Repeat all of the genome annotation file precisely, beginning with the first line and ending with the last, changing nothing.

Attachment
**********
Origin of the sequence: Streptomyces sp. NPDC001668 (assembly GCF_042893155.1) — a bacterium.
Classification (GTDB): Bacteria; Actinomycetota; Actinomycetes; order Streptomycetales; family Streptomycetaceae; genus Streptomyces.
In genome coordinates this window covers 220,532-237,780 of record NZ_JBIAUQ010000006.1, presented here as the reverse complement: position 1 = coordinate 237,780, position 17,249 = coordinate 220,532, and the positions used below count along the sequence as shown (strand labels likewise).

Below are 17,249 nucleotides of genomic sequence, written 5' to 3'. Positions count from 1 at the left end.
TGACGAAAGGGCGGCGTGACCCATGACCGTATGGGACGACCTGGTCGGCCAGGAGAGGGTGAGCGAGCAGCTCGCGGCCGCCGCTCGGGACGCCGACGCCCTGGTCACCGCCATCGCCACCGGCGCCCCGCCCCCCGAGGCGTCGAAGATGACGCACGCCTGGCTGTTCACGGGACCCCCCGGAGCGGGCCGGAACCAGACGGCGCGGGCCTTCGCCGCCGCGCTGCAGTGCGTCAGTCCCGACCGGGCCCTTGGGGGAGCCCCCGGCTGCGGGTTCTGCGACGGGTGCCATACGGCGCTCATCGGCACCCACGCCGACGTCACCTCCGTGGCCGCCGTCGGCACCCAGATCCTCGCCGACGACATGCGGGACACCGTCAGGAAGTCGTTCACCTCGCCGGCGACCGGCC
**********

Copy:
Origin of the sequence: Streptomyces sp. NPDC001668 (assembly GCF_042893155.1) — a bacterium.
Classification (GTDB): Bacteria; Actinomycetota; Actinomycetes; order Streptomycetales; family Streptomycetaceae; genus Streptomyces.
In genome coordinates this window covers 220,532-237,780 of record NZ_JBIAUQ010000006.1, presented here as the reverse complement: position 1 = coordinate 237,780, position 17,249 = coordinate 220,532, and the positions used below count along the sequence as shown (strand labels likewise).

Below are 17,249 nucleotides of genomic sequence, written 5' to 3'. Positions count from 1 at the left end.
TGACGAAAGGGCGGCGTGACCCATGACCGTATGGGACGACCTGGTCGGCCAGGAGAGGGTGAGCGAGCAGCTCGCGGCCGCCGCTCGGGACGCCGACGCCCTGGTCACCGCCATCGCCACCGGCGCCCCGCCCCCCGAGGCGTCGAAGATGACGCACGCCTGGCTGTTCACGGGACCCCCCGGAGCGGGCCGGAACCAGACGGCGCGGGCCTTCGCCGCCGCGCTGCAGTGCGTCAGTCCCGACCGGGCCCTTGGGGGAGCCCCCGGCTGCGGGTTCTGCGACGGGTGCCATACGGCGCTCATCGGCACCCACGCCGACGTCACCTCCGTGGCCGCCGTCGGCACCCAGATCCTCGCCGACGACATGCGGGACACCGTCAGGAAGTCGTTCACCTCGCCGGCGACCGGCC